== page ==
Devon’s hands were shaking. He looked up at the cloud of veils wafting in the breeze, and said, “I’m sorry, but I think I might need to go to our rooms after all, ‘Tiana. Can you help me?”
“Yes,” she said, tearing her eyes away from the sight. She took him by the arm, leaving Omar and Stella to explain.
Sultiana pulled him through the halls of the palace, past the marble pillars that supported the walls covered in carvings and tapestries that showed the history of her people. Their boots clicked over tiles of every color.
Finally, she pulled him into their series of rooms. The sitting room was decorated with a plush red carpet, an ornate table, and a loom with a cushion before it. It was there that she led Devon to. His hands sought the thread and started to fly.
Chrissie and Neva joined them. Neva was holding a plate of food, grape leaves stuffed with lamb and rice. She sat it next to Sultiana.
“People are muttering,” Chrissie said.
“Let them,” Sultiana replied. “The man’s a seer, I don’t know what they expect.”
An image was taking shape on Devon’s loom.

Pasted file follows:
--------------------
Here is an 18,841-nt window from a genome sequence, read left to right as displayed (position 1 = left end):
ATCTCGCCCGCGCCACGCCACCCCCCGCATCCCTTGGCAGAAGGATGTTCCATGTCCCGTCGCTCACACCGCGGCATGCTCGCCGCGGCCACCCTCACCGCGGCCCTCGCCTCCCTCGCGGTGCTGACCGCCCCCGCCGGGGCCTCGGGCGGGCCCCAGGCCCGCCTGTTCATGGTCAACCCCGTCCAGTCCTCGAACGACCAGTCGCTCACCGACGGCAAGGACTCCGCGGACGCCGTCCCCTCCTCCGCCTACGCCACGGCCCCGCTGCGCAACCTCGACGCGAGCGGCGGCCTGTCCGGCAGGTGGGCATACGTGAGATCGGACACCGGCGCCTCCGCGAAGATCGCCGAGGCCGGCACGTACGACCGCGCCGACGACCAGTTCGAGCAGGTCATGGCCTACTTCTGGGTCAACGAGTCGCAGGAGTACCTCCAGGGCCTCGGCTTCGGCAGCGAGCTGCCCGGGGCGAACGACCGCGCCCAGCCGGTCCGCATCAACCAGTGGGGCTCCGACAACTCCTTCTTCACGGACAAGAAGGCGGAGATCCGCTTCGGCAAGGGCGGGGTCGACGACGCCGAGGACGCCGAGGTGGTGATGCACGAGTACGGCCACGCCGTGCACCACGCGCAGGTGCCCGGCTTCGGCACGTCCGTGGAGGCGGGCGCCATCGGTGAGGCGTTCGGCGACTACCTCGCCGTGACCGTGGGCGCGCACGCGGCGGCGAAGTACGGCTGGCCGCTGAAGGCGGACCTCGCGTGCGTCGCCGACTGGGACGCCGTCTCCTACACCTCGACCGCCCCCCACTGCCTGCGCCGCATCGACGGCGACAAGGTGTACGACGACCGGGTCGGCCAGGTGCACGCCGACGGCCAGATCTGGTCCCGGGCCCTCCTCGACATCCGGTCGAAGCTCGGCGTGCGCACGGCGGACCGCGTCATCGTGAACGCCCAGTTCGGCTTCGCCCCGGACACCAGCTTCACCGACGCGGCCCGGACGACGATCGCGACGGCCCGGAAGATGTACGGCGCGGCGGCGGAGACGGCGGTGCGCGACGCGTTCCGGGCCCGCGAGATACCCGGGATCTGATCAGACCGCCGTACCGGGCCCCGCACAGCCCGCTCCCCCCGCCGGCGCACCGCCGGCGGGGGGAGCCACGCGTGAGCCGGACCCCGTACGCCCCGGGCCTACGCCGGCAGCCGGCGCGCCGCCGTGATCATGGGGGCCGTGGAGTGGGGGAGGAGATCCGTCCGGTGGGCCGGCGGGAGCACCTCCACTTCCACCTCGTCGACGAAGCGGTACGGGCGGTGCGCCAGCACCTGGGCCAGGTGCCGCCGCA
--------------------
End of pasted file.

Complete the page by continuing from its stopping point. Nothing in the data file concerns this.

“Having a Septan husband who weaves was hard enough without you letting all of those women take their veils off. Then he’s got to have a little episode,” she muttered.
“Chrissie,” Neva snapped, “you should show more respect for Goddess Malonie. She sent these visions to the prince.”
“I wish She’d send them somewhere else,” Chrissie said.
Devon slumped on his cushion. Sultiana looked at the image. It was a coin, in the process of spinning. On both sides were woman’s faces. One smiled and one wept.
“What is this?” Sultiana asked.
Devon leaned against her, and gratefully took the grape leaf she offered him. “Our nieces,” he said, “I don’t know what it means, but I know it’s them.”
“But they’re not even born yet,” Chrissie said.
Just then, a woven cuff on Devon’s wrist started to glow blue. He smiled, and said, “I can hear you, Lenore. Have they got ten fingers and toes apiece?” After a few minutes, he added. “That’s beautiful. I can’t wait to see them. I’ll talk to you, soon.”
He grinned at Sultiana, and the glow faded from his cuff. “The girls are named Eleanor and Loralie.”
“Big day, all things considered,” Sultiana said.